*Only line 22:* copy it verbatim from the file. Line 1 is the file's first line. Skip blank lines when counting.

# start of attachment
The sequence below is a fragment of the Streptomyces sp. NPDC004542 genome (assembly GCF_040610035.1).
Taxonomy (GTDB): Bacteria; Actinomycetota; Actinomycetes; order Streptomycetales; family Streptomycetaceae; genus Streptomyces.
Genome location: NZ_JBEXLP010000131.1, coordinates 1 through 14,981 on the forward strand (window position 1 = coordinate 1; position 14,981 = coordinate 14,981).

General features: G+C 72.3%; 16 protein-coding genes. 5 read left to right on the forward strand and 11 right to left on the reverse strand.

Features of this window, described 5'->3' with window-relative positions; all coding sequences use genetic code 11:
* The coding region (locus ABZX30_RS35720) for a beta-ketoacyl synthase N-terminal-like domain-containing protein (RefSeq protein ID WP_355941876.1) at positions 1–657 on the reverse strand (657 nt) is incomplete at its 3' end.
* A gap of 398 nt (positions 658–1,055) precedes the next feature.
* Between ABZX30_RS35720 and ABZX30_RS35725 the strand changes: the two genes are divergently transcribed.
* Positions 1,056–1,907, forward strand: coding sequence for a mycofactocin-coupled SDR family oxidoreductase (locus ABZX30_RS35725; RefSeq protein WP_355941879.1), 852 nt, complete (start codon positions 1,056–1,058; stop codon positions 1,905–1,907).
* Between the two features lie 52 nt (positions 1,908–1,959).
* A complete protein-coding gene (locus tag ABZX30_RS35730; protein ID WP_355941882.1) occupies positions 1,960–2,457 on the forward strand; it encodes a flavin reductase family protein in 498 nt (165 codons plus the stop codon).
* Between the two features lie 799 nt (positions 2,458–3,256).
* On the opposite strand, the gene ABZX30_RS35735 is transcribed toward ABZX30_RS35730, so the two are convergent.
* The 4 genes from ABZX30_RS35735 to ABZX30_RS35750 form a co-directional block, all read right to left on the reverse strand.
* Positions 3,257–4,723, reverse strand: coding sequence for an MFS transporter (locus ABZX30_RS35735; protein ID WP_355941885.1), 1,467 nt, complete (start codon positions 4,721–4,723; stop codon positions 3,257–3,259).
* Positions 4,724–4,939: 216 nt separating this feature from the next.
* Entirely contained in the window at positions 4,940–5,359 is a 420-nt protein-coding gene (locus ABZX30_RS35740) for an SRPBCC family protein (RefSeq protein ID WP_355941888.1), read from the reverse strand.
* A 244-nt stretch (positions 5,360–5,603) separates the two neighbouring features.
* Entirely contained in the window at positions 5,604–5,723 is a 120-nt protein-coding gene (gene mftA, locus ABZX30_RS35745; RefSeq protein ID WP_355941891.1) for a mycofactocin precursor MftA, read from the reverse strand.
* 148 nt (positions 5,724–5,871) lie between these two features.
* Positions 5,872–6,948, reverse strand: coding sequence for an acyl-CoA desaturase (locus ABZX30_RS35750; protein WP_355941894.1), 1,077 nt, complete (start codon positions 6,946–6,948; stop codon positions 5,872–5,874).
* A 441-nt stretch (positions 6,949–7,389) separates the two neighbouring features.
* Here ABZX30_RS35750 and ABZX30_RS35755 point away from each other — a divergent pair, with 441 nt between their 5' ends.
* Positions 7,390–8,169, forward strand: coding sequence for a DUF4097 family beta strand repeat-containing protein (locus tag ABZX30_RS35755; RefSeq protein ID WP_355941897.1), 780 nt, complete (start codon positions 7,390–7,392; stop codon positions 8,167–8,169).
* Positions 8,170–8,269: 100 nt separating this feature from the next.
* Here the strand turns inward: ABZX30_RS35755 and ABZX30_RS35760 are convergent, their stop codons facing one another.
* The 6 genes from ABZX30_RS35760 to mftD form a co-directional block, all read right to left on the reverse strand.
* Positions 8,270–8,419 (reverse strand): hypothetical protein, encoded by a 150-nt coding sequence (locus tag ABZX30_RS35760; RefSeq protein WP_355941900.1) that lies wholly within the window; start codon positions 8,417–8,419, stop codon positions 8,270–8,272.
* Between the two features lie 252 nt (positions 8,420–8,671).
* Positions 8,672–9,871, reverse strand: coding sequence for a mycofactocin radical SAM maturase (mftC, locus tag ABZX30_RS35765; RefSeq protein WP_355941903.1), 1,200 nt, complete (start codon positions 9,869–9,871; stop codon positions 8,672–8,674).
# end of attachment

* A 441-nt stretch (positions 6,949–7,389) separates the two neighbouring features.